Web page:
David Graves      August 19th, 2009 in Blog

In one scene in the movie Forrest Gump, the character Bubba Blue is sitting next to Forrest on a transport bus talking about shrimp. “Anyway, like I was sayin’, shrimp is the fruit of the sea. You can barbecue it, boil it, broil it, bake it, saute it. Dey’s uh, shrimp-kabobs, shrimp creole, shrimp gumbo. Pan fried, deep fried, stir-fried. There’s pineapple shrimp, lemon shrimp, coconut shrimp, pepper shrimp, shrimp soup, shrimp stew, shrimp salad, shrimp and potatoes, shrimp burger, shrimp sandwich. That – That’s about it.”

Sometimes, the different college admissions plans sound just like that. You’ve got your Early Action, your Early Decision, your Restrictive Early Action, your Single Choice Early Decision, your Rolling Decision, your Multiple Choice Early Rolling Action (okay, I made that one up), etc. While I can not say what plans other colleges have for their admission process or why they choose these plans, I can tell you how UGA does it.

UGA has two decision plans, Early Action(EA) and Regular Decision(RD). UGA’s Early Action program is non-restrictive and non-binding, meaning that we will not limit an applicant from applying in any way to another college, and if admitted, you do not need to let us know if you are coming or not until May 1. No matter how you apply, we want you to take as much time as you need (up to May 1!) to research your options and make a good decision on where to go to college. Our EA deadline is October 15, and we generally will have EA decisions out by mid-December. Please remember, it is not easier or harder to be admitted EA, it is just a different time line for applicants who want to hear something earlier. You may hear a yes (admit), a no (deny) or a defer (deferral to get more information on the applicant). If by mid-October, a prospective applicant feels comfortable with UGA making a decision on their current grades, curriculum, and test scores, then EA might be right for that individual. Just so you know, there are not any specific cut points for EA admissions, but more it is a combination of an applicants grades, curriculum and test scores.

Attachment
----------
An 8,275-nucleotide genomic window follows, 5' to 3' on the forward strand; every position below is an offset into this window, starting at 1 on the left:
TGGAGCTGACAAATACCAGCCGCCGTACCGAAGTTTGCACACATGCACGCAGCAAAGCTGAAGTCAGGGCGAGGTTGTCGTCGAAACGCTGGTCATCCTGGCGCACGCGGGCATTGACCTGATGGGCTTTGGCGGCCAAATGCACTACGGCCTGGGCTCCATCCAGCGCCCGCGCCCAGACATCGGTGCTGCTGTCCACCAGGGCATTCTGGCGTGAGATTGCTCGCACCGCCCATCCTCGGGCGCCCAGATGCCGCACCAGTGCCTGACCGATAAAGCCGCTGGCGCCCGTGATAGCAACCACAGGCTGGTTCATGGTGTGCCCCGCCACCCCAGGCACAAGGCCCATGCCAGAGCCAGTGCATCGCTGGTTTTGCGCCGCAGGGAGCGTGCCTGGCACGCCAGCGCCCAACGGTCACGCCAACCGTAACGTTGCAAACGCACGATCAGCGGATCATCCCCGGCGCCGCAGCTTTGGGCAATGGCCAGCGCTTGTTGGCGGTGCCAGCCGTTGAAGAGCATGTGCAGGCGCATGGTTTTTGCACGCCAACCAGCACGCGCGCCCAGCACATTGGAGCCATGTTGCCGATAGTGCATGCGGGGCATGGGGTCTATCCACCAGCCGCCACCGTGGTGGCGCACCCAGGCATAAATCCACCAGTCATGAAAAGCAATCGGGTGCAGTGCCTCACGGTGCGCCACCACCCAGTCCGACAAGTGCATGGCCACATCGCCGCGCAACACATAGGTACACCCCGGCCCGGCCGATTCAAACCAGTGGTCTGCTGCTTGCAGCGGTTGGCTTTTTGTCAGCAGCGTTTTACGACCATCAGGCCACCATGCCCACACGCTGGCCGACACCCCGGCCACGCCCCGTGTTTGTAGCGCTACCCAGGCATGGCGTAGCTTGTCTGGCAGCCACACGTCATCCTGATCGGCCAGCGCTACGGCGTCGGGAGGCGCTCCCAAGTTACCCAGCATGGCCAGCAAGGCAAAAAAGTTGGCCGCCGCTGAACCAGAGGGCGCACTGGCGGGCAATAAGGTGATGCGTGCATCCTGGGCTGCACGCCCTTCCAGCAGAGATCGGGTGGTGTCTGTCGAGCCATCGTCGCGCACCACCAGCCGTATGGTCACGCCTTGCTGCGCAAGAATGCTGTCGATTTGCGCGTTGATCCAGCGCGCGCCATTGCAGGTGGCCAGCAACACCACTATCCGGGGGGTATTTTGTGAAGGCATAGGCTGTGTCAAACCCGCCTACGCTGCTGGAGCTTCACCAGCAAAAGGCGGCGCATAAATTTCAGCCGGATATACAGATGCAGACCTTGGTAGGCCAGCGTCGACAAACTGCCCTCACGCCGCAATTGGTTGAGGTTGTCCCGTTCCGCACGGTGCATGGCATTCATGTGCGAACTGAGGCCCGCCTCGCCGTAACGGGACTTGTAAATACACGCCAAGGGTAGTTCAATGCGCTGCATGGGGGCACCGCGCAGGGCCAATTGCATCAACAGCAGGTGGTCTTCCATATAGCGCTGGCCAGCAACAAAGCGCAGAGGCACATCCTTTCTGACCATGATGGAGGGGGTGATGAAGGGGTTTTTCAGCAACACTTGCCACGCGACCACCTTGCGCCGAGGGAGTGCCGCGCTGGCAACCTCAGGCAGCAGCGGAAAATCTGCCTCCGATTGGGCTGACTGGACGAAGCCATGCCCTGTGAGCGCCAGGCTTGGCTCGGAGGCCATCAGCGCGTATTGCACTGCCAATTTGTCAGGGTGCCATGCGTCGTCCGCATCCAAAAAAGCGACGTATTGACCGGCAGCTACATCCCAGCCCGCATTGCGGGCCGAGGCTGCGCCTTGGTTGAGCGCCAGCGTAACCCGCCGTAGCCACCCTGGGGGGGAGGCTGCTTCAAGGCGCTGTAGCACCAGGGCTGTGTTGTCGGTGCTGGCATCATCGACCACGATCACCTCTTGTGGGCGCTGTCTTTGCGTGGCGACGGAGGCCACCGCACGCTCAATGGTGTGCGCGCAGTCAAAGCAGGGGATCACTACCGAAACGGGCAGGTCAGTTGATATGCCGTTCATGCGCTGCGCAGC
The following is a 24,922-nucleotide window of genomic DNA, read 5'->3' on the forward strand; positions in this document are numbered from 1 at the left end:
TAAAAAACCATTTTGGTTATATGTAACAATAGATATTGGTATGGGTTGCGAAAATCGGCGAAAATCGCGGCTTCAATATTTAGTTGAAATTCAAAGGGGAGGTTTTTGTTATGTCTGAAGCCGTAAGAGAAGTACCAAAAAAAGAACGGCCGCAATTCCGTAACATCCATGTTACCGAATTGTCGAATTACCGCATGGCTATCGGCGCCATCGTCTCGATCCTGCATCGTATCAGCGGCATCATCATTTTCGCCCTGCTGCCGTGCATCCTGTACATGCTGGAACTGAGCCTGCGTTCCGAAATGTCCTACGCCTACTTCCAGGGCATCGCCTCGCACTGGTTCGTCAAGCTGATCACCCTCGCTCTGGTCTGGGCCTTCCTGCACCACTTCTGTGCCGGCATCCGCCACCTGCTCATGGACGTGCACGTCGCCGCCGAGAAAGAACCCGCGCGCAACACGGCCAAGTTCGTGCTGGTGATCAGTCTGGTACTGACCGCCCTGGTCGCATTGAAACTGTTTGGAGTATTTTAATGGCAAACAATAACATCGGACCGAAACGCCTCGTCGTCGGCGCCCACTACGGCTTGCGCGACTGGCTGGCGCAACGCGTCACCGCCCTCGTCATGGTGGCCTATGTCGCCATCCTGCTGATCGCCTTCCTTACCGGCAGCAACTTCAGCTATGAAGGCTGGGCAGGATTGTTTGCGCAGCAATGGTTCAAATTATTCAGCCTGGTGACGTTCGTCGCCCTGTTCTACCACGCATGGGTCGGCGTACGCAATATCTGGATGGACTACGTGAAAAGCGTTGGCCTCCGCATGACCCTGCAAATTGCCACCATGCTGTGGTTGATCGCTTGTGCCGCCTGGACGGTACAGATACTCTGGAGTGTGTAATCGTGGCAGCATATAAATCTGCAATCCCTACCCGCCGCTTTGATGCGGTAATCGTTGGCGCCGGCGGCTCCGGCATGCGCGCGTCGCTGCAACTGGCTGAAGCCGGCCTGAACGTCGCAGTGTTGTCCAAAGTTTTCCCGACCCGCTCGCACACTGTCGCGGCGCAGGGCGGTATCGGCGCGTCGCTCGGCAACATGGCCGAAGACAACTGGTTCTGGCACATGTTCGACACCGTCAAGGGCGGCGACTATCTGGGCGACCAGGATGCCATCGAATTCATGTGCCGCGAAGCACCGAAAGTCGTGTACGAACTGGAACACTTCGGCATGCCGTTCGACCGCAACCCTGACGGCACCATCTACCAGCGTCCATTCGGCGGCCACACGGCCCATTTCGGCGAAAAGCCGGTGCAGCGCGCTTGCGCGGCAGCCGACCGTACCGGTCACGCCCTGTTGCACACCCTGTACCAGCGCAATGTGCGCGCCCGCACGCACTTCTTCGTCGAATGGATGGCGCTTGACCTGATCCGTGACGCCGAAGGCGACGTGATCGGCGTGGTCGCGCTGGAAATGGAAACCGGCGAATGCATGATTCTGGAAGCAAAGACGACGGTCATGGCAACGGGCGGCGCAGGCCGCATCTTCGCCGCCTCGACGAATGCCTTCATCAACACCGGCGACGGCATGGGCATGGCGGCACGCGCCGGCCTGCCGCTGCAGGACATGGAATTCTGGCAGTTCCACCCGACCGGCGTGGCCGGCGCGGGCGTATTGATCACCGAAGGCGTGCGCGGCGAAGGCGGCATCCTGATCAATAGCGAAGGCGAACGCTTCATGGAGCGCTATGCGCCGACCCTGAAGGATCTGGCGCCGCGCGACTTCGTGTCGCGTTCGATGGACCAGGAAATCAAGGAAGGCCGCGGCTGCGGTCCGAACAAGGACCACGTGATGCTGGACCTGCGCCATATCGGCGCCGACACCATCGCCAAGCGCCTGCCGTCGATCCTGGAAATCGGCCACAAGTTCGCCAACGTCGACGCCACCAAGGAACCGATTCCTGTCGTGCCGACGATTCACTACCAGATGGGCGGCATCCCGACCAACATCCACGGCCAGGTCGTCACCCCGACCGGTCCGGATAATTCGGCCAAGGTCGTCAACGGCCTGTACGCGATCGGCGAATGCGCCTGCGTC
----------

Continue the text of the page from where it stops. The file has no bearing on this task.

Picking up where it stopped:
If, on the other hand, a prospective applicant wants UGA to look at senior year first semester grades, new test scores, or the student’s co-curricular activities and essays, then they should apply Regular Decision(RD). The RD deadline is January 15, and there are two decision dates for this option. If an RD applicant meets the EA criteria for admission, we will send out a decision in late February (this also applies for any EA deferred student who, for instance sends in new and improved test scores which put them at or above the EA criteria). For all applicants who are not admitted based upon the EA criteria, a decision will go out in late March. This gives the office time to read, and read, and read, and read. As for which plan a student should choose, RD versus EA, it is generally based upon the applicant taking an honest look at their academic record and then comparing it to our First-Year Class Profile. Look at the academic mid-ranges for our freshman class and see how you compare, especially when looking at grades and curriculum (on average, UGA freshman took 3-5 AP or IB classes along with a broad range of Honors/Accelerated courses). Don’t be intimidated by the numbers, but be realistic, and know that during the read process, we look at everything about an applicant.

Just remember, Early Action at UGA is non-binding, it is neither easier or harder to be admitted EA or RD (it is just a response time issue), and the applicant needs to look the profile to see how they compare, at least in determining EA vs RD. And as Forrest says, “That’s all I have to say about that.”

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